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Attracting Birds – Part II

Attracting birds to the landscape can be achieved with proper knowledge of the current situation, and how to improve it. If you read last week’s blog, you should have had time to complete an inventory of your landscape’s plants.

Cardinal eggs in a nest

Now we can take a look at some helpful ways to improve the attractiveness of your landscape. Let us look at my landscape inventory.

Below is my landscape inventory, where more than 50 species of birds, including migratory and stationary songbirds, raptors, owls, woodpeckers, and water birds visit year-round. My landscape is in South Brown County, Northeast Kansas. 

My landscape Inventory

Trees

The Kansas Gardener's Entry Garden and Monarch Waystation

Shrubs

Perennial/Grass Inventory

I have over 350 species of plants, 81% of which are Native to North America. This is a great number to have in any landscape.

You can see a large number of native species of trees, shrubs, perennials, and grasses. I have a mixed landscape with shade and full sun, and some remnant oak-hickory forest edges. This is an ideal landscape for birds, but you can achieve what I have through mindful management of your own landscape. 

How does a plant inventory help attract birds?

Another way to look at this is by species of lepidotera (butterflies and moths) hosted by the plants in my yard. Since caterpillars of make up the majority of a number of birds yearly diet, the more caterpillars available, the more birds you will have. According to research by Dr. Doug Tallamy, my natives have the potential to support some 5000 species of butterflies and moths.

However, there is some species overlap, so let us say that my 81% native yard supports at least 2000 species of lepidoptera. That is just butterflies and moths. Birds eat other insects too, so a landscape that supports a wider range of insects, including pollinators, predators, and pests, is going to support a large number of bird species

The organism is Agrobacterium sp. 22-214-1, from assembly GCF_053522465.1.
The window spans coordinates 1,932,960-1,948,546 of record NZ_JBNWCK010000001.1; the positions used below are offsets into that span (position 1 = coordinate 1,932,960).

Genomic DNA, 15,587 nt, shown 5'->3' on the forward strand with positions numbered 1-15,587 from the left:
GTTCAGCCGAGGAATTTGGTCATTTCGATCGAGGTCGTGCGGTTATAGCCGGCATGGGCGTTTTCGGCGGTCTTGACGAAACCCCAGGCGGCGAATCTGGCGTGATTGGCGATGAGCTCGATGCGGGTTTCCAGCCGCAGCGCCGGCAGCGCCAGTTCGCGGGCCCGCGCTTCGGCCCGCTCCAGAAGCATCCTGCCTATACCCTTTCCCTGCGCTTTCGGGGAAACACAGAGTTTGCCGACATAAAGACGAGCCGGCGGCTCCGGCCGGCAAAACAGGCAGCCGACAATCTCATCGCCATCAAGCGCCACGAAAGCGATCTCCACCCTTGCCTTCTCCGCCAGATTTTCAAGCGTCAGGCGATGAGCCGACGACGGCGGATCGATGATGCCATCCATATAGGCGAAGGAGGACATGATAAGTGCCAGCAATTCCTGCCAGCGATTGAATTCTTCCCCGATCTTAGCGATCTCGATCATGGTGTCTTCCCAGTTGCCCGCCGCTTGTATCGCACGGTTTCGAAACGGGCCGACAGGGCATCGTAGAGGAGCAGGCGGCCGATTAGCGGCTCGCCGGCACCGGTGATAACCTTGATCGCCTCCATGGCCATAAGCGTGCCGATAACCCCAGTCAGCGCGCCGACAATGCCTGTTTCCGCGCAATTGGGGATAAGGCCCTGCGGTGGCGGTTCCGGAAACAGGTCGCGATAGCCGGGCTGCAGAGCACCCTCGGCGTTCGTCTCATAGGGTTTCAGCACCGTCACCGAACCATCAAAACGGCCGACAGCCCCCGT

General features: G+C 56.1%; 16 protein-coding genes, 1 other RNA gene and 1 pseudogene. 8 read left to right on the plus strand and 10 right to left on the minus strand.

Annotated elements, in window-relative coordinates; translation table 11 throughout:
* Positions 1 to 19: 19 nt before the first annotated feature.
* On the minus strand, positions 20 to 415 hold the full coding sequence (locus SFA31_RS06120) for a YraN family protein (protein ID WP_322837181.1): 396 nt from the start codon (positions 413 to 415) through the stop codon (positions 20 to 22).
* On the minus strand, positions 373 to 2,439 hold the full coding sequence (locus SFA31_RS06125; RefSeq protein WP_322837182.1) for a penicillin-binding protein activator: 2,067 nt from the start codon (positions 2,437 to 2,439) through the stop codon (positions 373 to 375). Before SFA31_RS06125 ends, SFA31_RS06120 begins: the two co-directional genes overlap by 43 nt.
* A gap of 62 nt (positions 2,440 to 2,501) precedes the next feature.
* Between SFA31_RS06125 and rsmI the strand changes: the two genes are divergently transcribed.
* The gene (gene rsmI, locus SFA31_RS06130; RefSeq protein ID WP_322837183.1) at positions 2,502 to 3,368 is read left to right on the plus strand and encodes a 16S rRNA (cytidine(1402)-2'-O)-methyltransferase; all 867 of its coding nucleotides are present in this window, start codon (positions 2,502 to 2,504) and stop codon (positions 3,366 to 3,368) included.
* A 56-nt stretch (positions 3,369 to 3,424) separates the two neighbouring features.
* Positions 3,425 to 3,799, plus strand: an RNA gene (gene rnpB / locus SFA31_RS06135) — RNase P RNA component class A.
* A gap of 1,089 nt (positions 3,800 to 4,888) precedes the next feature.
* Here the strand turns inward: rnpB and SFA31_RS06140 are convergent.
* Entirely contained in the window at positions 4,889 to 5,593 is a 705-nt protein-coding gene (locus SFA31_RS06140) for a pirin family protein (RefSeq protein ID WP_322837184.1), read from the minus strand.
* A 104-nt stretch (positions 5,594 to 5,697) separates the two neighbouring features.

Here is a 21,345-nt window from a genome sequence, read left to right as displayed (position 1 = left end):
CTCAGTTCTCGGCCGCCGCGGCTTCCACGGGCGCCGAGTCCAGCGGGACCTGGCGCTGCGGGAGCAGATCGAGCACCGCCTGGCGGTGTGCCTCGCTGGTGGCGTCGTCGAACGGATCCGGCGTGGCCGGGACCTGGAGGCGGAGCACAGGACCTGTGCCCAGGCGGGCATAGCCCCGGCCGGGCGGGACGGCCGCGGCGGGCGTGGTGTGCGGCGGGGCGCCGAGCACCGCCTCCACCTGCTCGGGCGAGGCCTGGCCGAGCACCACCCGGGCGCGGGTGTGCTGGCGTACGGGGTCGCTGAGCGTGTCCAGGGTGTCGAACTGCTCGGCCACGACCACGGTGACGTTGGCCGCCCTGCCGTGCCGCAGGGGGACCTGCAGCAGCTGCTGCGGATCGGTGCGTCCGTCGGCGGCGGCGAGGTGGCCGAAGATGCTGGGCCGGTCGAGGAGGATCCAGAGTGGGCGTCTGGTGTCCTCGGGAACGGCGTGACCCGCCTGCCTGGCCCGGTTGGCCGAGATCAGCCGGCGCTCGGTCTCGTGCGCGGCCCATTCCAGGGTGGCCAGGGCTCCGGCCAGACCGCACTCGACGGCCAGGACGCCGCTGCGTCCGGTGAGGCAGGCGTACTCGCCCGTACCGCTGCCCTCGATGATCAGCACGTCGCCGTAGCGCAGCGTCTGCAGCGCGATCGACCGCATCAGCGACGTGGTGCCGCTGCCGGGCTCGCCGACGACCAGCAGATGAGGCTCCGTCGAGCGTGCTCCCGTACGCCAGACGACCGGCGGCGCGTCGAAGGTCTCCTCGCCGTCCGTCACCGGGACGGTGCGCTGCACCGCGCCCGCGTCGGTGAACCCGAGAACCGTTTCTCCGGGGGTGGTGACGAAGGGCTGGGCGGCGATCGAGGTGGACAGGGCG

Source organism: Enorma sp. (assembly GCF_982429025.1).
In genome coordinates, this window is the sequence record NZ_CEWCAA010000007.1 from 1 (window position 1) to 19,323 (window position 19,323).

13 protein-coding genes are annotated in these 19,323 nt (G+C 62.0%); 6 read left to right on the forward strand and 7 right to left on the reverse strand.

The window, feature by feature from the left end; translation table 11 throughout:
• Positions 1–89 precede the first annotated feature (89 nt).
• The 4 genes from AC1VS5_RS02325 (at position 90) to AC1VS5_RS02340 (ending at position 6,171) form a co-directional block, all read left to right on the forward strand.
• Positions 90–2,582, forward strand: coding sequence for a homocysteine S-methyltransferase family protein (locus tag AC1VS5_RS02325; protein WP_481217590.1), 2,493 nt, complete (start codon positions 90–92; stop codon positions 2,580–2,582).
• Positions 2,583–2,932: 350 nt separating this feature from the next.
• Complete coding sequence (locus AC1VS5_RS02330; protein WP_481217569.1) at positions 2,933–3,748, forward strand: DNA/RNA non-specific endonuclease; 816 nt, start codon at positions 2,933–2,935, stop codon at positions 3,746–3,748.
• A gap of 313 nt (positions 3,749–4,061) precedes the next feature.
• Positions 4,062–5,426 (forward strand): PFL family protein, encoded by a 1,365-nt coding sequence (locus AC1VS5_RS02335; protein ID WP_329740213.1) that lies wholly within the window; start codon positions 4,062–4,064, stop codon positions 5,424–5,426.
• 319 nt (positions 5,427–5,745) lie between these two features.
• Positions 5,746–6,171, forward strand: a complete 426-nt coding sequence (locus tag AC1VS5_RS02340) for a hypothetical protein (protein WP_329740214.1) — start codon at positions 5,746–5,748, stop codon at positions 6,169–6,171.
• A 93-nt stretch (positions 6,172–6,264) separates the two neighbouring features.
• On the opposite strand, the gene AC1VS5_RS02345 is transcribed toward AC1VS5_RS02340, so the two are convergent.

Nurse log in the forest
Brush pile

What are some of the things I can do besides adding plants?

One of the most common themes when looking at landscapes that are attractive to birds is: brush piles. Many species of birds including wrens, song sparrows, mockingbirds, nuthatches, and brown creepers prefer to have some brush piles or brushy areas in the landscape for their nesting areas.

While it may seem like an annoyance to have a brush pile in the landscape, it can be managed so that it fits into the overall look. Do not place it near the house as it may also attract rats, mice, snakes, rabbits, and other rodents. Place a brush pile behind a screen of tall shrubs, grasses, or grouping of small trees near the boundary of your land. 

What else can I do to my landscape?

Landscape bed size is a key to diversifying your landscape for birds and wildlife. I would recommend that any bed near the house be at least 8 feet wide if possible, while beds around the perimeter of the property should be at least 12 feet wide for maximum diversity. 

To the right is a chart of different bird species and the habitat they prefer. The sources for lots of caterpillars and insects are native trees and shrubs, primarily.

So what plants do I add to my yard to increase diversity?

If you need more help adding these into your landscape or revamping your landscape to be more bird and wildlife friendly, please call Grimm’s Gardens today!

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